Can magnetic resonance imaging after cranioplasty using titanium mesh detect brain tumors?

Yasuo Takatsu, Rei Yoshida, Yuya Yamatani, Mikihisa Kanno, Tosiaki Miyati

Research output: Contribution to journalArticlepeer-review

2 Citations (Scopus)


This study determined the dependence of the concentration and position of contrast-enhanced tumors on the radio frequency (RF)-shielding effect of titanium mesh using the contrast-to-noise ratio (CNR) in magnetic resonance imaging (MRI). A phantom was constructed by filling a plastic container with manganese chloride tetrahydrate and agar. Four cellophane cylindrical containers were arranged from the end of the plastic container, and the brain tumor model was filled with gadobutrol diluted with NaCl, with molarity values of 0.2–1.0 mmol/L. The titanium mesh board was set on the left side of the phantom. Images were acquired using a 1.5-T MRI as well as two-dimensional spin-echo (2D SE) and three-dimensional fast spoiled gradient echo (3D FSPGR) sequences. CNR was calculated using the signal intensity values of the tumor model, surrounding area of the brain model, and background noise. Furthermore, the fractional change in CNR was calculated using values of CNR with and without the mesh. Moreover, a profile of CNR was created. The fractional change in CNR decreased at the brain tumor positions present near the mesh and at a contrast medium concentration of approximately ≤ 0.5 mmol/L in 2D SE and ≤ 0.25 mmol/L in 3D FSPGR. According to the CNR profiles, directly under the mesh, almost all contrast concentrations in 2D SE was unrecognizable; however, at a concentration of ≥ 0.5 mmol/L in 3D FSPGR was recognizable.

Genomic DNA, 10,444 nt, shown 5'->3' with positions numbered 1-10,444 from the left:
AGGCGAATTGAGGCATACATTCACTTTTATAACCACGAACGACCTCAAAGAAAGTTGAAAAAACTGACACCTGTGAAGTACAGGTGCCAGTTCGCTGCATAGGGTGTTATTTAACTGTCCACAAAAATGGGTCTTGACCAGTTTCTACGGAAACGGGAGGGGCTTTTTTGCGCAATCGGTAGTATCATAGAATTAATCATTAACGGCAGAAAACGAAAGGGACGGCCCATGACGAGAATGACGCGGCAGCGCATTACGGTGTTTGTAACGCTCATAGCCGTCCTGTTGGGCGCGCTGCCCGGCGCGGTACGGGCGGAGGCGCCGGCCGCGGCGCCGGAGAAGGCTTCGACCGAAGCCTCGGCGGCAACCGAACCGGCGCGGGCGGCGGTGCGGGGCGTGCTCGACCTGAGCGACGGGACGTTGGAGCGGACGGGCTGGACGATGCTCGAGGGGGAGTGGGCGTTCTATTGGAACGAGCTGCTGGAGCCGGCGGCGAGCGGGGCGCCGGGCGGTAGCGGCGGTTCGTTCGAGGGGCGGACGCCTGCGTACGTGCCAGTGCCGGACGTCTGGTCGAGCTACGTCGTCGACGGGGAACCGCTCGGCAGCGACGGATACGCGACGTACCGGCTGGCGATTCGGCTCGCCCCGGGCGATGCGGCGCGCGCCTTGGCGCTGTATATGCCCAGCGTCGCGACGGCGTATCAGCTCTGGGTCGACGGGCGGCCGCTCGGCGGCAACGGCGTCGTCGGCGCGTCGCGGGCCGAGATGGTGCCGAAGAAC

Original languageEnglish
Pages (from-to)109-118
Number of pages10
JournalPhysical and Engineering Sciences in Medicine
Issue number1
Publication statusPublished - 03-2023

All Science Journal Classification (ASJC) codes

  • Biotechnology
  • Radiological and Ultrasound Technology
  • Biophysics
  • Biomedical Engineering
  • Instrumentation
  • Radiology Nuclear Medicine and imaging


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